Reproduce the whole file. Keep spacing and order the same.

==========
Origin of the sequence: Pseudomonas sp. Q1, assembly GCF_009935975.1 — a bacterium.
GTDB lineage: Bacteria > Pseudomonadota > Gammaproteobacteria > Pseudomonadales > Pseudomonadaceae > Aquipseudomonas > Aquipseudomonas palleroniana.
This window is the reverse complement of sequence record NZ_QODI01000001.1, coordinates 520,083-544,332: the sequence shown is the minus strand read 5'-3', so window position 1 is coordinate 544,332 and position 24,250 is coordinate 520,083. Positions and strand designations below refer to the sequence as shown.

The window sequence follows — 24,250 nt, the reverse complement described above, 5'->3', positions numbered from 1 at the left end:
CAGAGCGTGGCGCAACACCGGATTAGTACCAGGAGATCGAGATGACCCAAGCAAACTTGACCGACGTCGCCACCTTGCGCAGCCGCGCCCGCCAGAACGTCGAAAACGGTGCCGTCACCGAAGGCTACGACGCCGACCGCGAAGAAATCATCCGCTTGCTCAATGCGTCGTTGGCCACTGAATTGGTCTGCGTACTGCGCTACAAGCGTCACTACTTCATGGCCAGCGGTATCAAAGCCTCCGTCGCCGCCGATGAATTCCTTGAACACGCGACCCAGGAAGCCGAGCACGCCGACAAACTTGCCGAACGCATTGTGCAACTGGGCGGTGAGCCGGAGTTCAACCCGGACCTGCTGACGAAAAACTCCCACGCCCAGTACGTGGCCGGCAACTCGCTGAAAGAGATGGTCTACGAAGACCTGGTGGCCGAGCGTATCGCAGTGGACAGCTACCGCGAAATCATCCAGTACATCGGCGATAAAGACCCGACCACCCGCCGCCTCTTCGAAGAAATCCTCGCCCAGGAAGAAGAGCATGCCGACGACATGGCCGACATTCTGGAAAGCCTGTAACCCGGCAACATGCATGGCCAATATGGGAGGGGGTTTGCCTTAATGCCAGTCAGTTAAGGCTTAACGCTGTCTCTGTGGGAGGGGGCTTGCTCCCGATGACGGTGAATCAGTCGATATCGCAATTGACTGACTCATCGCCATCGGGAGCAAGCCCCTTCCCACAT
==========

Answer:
Origin of the sequence: Pseudomonas sp. Q1, assembly GCF_009935975.1 — a bacterium.
GTDB lineage: Bacteria > Pseudomonadota > Gammaproteobacteria > Pseudomonadales > Pseudomonadaceae > Aquipseudomonas > Aquipseudomonas palleroniana.
This window is the reverse complement of sequence record NZ_QODI01000001.1, coordinates 520,083-544,332: the sequence shown is the minus strand read 5'-3', so window position 1 is coordinate 544,332 and position 24,250 is coordinate 520,083. Positions and strand designations below refer to the sequence as shown.

The window sequence follows — 24,250 nt, the reverse complement described above, 5'->3', positions numbered from 1 at the left end:
CAGAGCGTGGCGCAACACCGGATTAGTACCAGGAGATCGAGATGACCCAAGCAAACTTGACCGACGTCGCCACCTTGCGCAGCCGCGCCCGCCAGAACGTCGAAAACGGTGCCGTCACCGAAGGCTACGACGCCGACCGCGAAGAAATCATCCGCTTGCTCAATGCGTCGTTGGCCACTGAATTGGTCTGCGTACTGCGCTACAAGCGTCACTACTTCATGGCCAGCGGTATCAAAGCCTCCGTCGCCGCCGATGAATTCCTTGAACACGCGACCCAGGAAGCCGAGCACGCCGACAAACTTGCCGAACGCATTGTGCAACTGGGCGGTGAGCCGGAGTTCAACCCGGACCTGCTGACGAAAAACTCCCACGCCCAGTACGTGGCCGGCAACTCGCTGAAAGAGATGGTCTACGAAGACCTGGTGGCCGAGCGTATCGCAGTGGACAGCTACCGCGAAATCATCCAGTACATCGGCGATAAAGACCCGACCACCCGCCGCCTCTTCGAAGAAATCCTCGCCCAGGAAGAAGAGCATGCCGACGACATGGCCGACATTCTGGAAAGCCTGTAACCCGGCAACATGCATGGCCAATATGGGAGGGGGTTTGCCTTAATGCCAGTCAGTTAAGGCTTAACGCTGTCTCTGTGGGAGGGGGCTTGCTCCCGATGACGGTGAATCAGTCGATATCGCAATTGACTGACTCATCGCCATCGGGAGCAAGCCCCTTCCCACAT